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Stone Foltz's family files lawsuit against fraternity over alleged hazing death

Eight current or former members of the fraternity were indicted in April on charges ranging from involuntary manslaughter to hazing.

The parents of Bowling Green State University student Stone Foltz have filed a wrongful death lawsuit against a fraternity and some of its members over his alleged hazing death.

The civil lawsuit was filed in Franklin County Common Pleas on Tuesday.

“By filing a civil complaint on behalf of Stone Foltz and the Foltz family, we are doing what is necessary to hold the Pi Kappa Alpha International Fraternity, the local fraternity chapter, and individuals accountable for their behavior that led to Stone Foltz’s death," attorney Rex Elliot said.

Foltz, a 20-year-old from Delaware County, died last month days after an alleged hazing incident off-campus at a Pi Kappa Alpha event that involved alcohol.

The defendants in the complaint filed Tuesday include:

  • The Pi Kappa Alpha International, Inc., 
  • Pi Kappa Alpha, Delta Beta Chapter at Bowling Green
  • Chapter president Daylen Dunson, 20, of Cleveland 
  • Chapter new member educator Troy Henricksen, 23, of Grove City
  • Chapter new member educator Jarrett Prizel, 19, of Olean, New York
  • Chapter assistant new member educator Garrett Hord, of Spencer, Ohio 
  • Chapter recruitment chair Jamir Dodson, of Mentor, Ohio 
  • Chapter sargent of arms Benjamin Boyers, 21, of Sylvania 
  • Chapter external vice president Niall Sweeney, 21, of Erie, Pennsylvania 
  • Jacob Krinn, 20, of Delaware and was "Big Brother" for Foltz in the chapter
  • Chapter member Canyon Caldwell, 21, of Dublin
  • Chapter member Aaron Lehane, 21, of Loveland
  • 10 John Does, which are intended to be any person or entity liable

The lawsuit says that on the night of March 4, 2021, around 9 p.m., Foltz went to the off-campus fraternity house for a "Big/Little" event.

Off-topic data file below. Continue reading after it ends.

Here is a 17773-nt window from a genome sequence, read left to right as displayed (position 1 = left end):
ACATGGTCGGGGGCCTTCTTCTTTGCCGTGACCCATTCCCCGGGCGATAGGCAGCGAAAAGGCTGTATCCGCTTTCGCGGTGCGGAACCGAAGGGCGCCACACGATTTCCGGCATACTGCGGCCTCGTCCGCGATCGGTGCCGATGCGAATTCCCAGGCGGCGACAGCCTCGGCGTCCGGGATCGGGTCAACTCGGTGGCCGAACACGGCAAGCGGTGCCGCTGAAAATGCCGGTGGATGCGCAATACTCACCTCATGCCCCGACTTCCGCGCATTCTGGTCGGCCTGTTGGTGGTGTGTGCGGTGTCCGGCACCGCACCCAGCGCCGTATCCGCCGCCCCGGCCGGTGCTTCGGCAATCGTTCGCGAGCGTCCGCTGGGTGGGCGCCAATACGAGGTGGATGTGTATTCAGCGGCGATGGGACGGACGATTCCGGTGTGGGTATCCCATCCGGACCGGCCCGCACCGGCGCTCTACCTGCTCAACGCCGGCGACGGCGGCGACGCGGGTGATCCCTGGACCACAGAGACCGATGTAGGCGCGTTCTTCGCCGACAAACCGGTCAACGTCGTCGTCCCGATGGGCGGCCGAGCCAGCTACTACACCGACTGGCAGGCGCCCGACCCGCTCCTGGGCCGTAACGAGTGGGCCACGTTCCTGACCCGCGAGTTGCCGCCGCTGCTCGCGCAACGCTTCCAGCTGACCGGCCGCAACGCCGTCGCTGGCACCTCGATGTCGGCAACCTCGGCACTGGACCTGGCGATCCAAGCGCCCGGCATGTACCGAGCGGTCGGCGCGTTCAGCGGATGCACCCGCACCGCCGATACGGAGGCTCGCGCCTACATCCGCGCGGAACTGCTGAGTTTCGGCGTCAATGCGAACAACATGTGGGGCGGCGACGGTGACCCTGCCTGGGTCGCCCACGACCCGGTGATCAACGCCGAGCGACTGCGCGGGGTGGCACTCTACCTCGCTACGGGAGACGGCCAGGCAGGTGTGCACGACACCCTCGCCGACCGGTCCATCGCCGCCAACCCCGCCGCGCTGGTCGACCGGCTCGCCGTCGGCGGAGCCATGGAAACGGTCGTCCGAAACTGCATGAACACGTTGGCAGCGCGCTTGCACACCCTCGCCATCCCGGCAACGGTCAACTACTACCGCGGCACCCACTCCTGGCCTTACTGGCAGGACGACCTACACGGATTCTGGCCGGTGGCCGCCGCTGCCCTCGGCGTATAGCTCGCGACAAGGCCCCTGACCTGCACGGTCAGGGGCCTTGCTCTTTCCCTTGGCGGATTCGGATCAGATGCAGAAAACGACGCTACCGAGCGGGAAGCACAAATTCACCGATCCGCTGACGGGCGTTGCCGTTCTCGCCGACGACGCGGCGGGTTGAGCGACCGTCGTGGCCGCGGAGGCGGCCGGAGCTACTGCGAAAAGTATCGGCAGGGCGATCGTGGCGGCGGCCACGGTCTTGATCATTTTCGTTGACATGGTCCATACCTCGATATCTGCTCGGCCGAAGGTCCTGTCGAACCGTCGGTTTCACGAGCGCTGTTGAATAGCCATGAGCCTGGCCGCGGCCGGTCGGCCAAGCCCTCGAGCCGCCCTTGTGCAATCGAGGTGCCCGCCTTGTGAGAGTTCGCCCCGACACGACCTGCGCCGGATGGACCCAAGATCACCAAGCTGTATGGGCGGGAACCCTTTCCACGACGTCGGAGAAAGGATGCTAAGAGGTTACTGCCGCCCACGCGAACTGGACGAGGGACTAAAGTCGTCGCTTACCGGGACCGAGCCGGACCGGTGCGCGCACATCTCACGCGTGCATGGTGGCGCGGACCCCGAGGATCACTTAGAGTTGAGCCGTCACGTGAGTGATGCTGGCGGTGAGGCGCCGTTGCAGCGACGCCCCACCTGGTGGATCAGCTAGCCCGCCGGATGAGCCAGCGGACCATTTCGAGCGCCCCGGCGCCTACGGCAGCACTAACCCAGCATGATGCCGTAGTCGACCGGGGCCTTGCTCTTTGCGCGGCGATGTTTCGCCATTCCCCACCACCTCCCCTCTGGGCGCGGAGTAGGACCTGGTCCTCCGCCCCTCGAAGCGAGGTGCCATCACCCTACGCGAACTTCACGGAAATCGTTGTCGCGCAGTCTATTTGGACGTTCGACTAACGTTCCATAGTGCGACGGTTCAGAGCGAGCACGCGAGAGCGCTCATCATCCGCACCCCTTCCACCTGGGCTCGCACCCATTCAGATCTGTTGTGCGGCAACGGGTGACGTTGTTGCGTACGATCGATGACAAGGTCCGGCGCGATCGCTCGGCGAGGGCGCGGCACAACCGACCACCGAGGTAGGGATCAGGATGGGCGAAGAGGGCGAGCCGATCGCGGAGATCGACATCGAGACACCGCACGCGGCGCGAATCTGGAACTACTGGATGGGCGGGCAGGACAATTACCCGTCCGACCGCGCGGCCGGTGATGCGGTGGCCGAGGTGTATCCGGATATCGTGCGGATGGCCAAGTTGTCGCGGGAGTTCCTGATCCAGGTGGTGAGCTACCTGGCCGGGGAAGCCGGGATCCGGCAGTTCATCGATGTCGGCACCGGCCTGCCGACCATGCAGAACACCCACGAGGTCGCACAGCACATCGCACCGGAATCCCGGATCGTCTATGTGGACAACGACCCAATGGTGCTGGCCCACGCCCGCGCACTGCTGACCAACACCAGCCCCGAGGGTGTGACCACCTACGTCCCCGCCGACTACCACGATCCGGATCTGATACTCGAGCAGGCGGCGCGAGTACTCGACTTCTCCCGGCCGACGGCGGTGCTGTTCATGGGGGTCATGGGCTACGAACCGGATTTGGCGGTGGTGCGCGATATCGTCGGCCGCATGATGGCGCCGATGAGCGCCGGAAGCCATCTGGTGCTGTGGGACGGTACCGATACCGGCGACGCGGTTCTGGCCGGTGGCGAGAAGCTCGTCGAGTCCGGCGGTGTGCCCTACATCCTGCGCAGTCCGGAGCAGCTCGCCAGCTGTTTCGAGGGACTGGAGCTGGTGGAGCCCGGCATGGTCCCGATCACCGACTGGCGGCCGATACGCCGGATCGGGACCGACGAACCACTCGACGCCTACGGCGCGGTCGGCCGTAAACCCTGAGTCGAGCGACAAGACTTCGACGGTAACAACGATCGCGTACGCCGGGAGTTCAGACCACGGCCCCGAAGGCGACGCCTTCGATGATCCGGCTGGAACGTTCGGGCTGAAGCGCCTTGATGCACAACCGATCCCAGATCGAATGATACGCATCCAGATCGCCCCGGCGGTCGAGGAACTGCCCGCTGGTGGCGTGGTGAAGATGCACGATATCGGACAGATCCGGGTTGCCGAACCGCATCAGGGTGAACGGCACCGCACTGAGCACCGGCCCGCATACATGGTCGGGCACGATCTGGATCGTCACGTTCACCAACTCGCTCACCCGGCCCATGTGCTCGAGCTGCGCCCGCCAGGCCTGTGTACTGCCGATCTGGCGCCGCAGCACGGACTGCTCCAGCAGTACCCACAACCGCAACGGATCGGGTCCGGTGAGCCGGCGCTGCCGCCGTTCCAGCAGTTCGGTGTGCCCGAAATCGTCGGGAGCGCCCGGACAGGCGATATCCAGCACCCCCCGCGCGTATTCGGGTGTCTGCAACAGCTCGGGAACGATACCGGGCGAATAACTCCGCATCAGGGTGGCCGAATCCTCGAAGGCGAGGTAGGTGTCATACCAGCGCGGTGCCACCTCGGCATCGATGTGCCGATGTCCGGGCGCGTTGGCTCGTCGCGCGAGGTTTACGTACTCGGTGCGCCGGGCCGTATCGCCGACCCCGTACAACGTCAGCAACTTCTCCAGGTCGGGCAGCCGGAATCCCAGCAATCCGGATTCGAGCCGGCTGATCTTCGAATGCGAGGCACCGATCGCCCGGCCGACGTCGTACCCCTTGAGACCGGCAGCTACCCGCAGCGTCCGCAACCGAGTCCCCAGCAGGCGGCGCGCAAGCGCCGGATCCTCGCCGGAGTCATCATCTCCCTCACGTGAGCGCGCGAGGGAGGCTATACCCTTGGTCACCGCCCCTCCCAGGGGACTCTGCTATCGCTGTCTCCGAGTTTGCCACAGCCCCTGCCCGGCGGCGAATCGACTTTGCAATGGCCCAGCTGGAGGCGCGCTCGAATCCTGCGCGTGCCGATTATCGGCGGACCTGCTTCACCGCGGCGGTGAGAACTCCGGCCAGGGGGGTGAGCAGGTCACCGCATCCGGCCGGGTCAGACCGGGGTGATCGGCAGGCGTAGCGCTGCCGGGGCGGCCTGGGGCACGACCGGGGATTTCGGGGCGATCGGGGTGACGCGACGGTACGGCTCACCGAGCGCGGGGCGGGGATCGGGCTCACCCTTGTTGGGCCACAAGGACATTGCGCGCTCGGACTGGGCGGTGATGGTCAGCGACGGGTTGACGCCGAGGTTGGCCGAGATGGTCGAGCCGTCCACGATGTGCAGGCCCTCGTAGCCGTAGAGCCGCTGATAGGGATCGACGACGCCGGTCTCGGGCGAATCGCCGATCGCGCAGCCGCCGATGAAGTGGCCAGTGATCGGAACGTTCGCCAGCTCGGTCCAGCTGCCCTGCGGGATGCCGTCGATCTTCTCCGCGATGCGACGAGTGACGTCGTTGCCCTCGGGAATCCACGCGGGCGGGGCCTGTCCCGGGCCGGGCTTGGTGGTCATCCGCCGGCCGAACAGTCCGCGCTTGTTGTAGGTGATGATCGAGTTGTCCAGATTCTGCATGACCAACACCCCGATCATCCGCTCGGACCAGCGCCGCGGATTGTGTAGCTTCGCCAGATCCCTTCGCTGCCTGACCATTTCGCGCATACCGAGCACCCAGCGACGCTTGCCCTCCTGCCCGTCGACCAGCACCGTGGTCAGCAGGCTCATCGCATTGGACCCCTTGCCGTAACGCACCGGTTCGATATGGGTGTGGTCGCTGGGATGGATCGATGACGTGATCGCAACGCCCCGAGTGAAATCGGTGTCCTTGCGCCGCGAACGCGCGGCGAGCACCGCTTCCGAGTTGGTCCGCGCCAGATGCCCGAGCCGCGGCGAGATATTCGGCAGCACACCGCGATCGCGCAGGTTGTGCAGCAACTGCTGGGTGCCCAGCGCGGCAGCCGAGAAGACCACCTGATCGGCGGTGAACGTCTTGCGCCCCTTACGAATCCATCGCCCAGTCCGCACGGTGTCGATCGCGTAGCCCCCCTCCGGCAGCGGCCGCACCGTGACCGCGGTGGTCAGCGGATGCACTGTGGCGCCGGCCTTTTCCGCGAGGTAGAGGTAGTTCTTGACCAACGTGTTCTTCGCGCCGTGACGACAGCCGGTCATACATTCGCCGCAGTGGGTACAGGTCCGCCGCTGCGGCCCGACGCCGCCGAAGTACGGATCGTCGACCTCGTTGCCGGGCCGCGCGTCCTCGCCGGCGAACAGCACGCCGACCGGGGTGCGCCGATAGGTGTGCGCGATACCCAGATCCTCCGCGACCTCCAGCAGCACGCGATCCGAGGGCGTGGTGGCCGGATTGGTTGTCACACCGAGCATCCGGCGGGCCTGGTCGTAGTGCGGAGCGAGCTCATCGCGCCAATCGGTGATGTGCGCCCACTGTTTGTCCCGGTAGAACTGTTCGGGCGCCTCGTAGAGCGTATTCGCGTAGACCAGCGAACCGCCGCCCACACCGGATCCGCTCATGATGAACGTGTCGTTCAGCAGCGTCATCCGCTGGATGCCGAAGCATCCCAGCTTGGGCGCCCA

Foltz and the other pledges were "blindfolded by active members and led into a basement area while being yelled at and pushed in an effort to disorient them," the lawsuit said.

While in the basement, Krinn allegedly gave a bottle of alcohol to Foltz and Foltz was forced to drink it. He finished the bottle in as little as 18 minutes, the lawsuit said.

According to the lawsuit, Krinn and others dropped Foltz off at his apartment around 10 p.m.  The lawsuit claimed Krinn was supposed to spend the night with Foltz to make sure he was safe but he did not.

"Instead, Stone Foltz was taken from the car into his apartment and left alone on the couch to die," the lawsuit said.

Foltz' roommate found Foltz face down on the couch, still breathing, around 10:30 p.m. The roommate called Foltz' girlfriend over to help watch Fotlz. Foltz later stopped breathing and his girlfriend called 911.

Medics took Foltz to Wood County Hospital and then flown to ProMedica Hospital in Toledo where he died a few days later.

10TV has reached out to Krinn's attorney but has not heard back.

The lawsuit lists several instances where Pi Kappa Alpha was linked to hazing across the country, dating back to 1965.

"In 2001, Ohio University suspended the Pi Kappa Alpha Chapter after members subjected pledges to dangerous levels of intoxication, resulting in five students requiring medical attention," the attorney wrote in the lawsuit.

The lawsuit also includes a letter from a student alleging hazing at Bowling Green in 2018 during initiation, claiming new members had to strip down to their underwear and gather in a large hole. 

In 2019, another report was made to Bowling Green for the same incident, alleging new members were forced to drink a concoction of alcoholic mixtures, according to the lawsuit.

It was not until the investigation into Stone Foltz that Bowling Green acknowledged that an unsanctioned event did occur in 2018.

The Pi Kappa Alpha chapter at Bowling Green was placed on probation from Dec. 2019 to May 2020.

The Ohio State University revoked the student organization of its Pia Kappa Alpha chapter in Jan. 2021.

Last month, eight people were charged in Foltz's death, including some who were named in the lawsuit.